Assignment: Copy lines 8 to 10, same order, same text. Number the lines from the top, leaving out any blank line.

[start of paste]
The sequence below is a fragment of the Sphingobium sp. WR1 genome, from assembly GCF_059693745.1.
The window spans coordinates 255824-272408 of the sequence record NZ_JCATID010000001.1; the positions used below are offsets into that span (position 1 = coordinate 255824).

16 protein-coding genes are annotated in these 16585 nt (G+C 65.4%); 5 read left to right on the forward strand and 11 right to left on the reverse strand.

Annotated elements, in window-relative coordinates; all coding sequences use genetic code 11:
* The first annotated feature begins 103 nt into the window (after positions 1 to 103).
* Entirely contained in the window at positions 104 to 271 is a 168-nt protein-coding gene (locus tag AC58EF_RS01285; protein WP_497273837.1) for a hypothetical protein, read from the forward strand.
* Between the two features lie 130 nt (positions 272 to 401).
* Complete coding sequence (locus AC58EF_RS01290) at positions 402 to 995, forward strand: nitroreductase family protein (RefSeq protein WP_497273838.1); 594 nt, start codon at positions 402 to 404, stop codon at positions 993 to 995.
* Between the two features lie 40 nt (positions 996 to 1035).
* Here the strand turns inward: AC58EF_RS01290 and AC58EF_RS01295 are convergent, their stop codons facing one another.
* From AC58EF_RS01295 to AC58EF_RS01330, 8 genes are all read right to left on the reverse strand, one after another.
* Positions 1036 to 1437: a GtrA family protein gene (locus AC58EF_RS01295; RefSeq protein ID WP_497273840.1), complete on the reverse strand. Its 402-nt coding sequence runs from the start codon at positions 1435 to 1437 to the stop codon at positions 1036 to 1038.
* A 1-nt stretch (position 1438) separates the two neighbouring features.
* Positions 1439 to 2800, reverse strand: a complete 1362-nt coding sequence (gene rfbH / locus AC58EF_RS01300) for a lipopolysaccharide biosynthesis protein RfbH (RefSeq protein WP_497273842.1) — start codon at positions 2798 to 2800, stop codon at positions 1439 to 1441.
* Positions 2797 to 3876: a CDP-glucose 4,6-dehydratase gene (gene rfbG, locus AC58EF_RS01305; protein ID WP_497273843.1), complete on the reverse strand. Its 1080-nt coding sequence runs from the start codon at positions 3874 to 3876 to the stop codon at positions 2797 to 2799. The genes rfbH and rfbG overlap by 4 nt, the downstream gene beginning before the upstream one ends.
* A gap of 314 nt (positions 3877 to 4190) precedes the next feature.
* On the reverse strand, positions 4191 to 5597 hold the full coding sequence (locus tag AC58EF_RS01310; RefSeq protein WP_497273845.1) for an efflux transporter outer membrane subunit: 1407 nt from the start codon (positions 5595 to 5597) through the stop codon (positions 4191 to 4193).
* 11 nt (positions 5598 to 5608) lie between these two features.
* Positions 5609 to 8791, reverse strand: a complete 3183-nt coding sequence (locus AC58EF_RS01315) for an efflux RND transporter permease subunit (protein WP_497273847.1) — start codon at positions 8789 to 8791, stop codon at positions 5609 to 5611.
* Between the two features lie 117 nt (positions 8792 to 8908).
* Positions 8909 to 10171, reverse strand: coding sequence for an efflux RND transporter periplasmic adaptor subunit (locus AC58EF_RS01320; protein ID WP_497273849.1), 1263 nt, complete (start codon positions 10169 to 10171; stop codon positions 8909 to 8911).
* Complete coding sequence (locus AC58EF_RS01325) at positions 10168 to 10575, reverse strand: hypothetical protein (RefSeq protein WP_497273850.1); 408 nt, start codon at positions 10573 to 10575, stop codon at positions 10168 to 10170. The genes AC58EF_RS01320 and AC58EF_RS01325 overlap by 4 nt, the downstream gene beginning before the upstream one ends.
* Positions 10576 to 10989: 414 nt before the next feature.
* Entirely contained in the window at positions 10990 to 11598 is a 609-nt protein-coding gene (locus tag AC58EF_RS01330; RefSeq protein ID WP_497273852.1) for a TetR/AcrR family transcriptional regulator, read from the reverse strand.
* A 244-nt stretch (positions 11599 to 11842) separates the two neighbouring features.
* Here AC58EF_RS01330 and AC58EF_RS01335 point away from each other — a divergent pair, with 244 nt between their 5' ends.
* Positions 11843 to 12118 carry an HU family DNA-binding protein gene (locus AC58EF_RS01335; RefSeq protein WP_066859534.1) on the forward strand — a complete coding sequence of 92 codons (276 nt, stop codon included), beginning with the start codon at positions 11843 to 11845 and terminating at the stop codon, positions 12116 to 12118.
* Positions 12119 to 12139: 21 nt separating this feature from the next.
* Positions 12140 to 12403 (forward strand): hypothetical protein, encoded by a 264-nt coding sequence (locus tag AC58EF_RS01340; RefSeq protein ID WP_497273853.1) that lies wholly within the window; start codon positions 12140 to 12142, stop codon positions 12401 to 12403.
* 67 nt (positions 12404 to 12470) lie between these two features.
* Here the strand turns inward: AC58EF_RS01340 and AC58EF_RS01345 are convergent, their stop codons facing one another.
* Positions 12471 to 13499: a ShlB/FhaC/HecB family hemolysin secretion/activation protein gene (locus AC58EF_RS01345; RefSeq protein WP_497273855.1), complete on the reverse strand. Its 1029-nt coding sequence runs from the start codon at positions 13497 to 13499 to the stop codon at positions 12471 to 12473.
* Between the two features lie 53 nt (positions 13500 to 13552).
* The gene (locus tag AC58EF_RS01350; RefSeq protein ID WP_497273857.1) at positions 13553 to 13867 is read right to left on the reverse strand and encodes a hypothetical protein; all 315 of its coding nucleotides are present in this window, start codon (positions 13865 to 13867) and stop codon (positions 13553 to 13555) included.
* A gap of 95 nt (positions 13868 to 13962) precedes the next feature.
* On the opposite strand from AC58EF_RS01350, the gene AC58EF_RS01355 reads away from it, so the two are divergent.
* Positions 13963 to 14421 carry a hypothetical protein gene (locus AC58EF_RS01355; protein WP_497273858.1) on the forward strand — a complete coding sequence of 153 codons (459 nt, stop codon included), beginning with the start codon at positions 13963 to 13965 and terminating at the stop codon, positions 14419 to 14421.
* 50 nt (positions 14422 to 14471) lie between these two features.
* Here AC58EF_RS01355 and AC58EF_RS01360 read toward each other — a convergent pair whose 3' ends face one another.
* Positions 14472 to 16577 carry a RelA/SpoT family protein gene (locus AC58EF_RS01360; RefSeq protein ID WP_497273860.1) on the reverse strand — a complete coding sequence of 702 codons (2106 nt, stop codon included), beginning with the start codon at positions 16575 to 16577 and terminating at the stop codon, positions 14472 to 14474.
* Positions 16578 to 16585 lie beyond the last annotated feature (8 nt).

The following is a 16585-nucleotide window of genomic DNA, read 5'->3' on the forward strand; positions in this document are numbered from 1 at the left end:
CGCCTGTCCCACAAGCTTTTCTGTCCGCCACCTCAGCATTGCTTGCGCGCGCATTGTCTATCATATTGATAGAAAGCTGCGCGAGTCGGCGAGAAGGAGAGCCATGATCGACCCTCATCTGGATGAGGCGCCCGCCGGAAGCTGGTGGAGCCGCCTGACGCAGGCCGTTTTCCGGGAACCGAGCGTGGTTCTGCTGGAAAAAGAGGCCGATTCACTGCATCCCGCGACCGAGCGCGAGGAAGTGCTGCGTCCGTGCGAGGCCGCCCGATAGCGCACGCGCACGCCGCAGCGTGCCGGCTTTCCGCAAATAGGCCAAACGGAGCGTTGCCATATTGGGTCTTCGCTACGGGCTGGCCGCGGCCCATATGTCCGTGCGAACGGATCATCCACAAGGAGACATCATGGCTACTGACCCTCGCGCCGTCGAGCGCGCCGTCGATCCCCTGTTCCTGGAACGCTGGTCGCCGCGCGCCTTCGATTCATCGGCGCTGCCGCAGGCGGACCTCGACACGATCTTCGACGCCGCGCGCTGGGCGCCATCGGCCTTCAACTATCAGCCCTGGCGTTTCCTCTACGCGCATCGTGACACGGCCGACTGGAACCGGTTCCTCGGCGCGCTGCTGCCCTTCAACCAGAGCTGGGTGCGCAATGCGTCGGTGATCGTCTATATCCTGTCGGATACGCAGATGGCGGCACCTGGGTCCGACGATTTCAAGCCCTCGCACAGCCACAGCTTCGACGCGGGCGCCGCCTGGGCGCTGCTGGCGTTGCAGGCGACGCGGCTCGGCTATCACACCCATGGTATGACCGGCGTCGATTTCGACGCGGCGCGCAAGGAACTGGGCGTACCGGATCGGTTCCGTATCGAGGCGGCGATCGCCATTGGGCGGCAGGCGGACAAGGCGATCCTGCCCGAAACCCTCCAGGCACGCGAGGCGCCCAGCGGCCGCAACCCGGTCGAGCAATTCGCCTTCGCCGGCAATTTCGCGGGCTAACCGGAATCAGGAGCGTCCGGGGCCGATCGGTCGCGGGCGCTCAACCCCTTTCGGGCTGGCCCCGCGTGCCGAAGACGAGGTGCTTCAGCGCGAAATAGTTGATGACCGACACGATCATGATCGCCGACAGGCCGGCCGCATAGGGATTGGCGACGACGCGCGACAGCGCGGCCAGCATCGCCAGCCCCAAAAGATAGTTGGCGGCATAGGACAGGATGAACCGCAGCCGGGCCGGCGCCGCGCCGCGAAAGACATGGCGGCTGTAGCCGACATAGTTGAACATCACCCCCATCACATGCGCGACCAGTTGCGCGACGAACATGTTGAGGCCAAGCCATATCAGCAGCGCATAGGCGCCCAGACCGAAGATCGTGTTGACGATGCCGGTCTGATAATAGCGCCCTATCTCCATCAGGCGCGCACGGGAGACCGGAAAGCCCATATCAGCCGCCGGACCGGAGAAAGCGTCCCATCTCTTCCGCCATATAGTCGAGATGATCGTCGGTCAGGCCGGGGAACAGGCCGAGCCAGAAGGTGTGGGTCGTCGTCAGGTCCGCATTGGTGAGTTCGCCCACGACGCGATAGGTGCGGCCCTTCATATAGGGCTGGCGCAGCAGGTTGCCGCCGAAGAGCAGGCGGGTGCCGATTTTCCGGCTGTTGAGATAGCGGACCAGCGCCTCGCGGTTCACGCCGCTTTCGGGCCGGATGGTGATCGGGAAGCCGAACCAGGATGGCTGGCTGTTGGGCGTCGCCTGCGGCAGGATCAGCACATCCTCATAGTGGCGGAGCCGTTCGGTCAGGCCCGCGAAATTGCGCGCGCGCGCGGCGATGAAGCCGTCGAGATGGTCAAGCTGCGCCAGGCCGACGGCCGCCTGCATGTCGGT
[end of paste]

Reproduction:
* Complete coding sequence (locus AC58EF_RS01290) at positions 402 to 995, forward strand: nitroreductase family protein (RefSeq protein WP_497273838.1); 594 nt, start codon at positions 402 to 404, stop codon at positions 993 to 995.
* Between the two features lie 40 nt (positions 996 to 1035).
* Here the strand turns inward: AC58EF_RS01290 and AC58EF_RS01295 are convergent, their stop codons facing one another.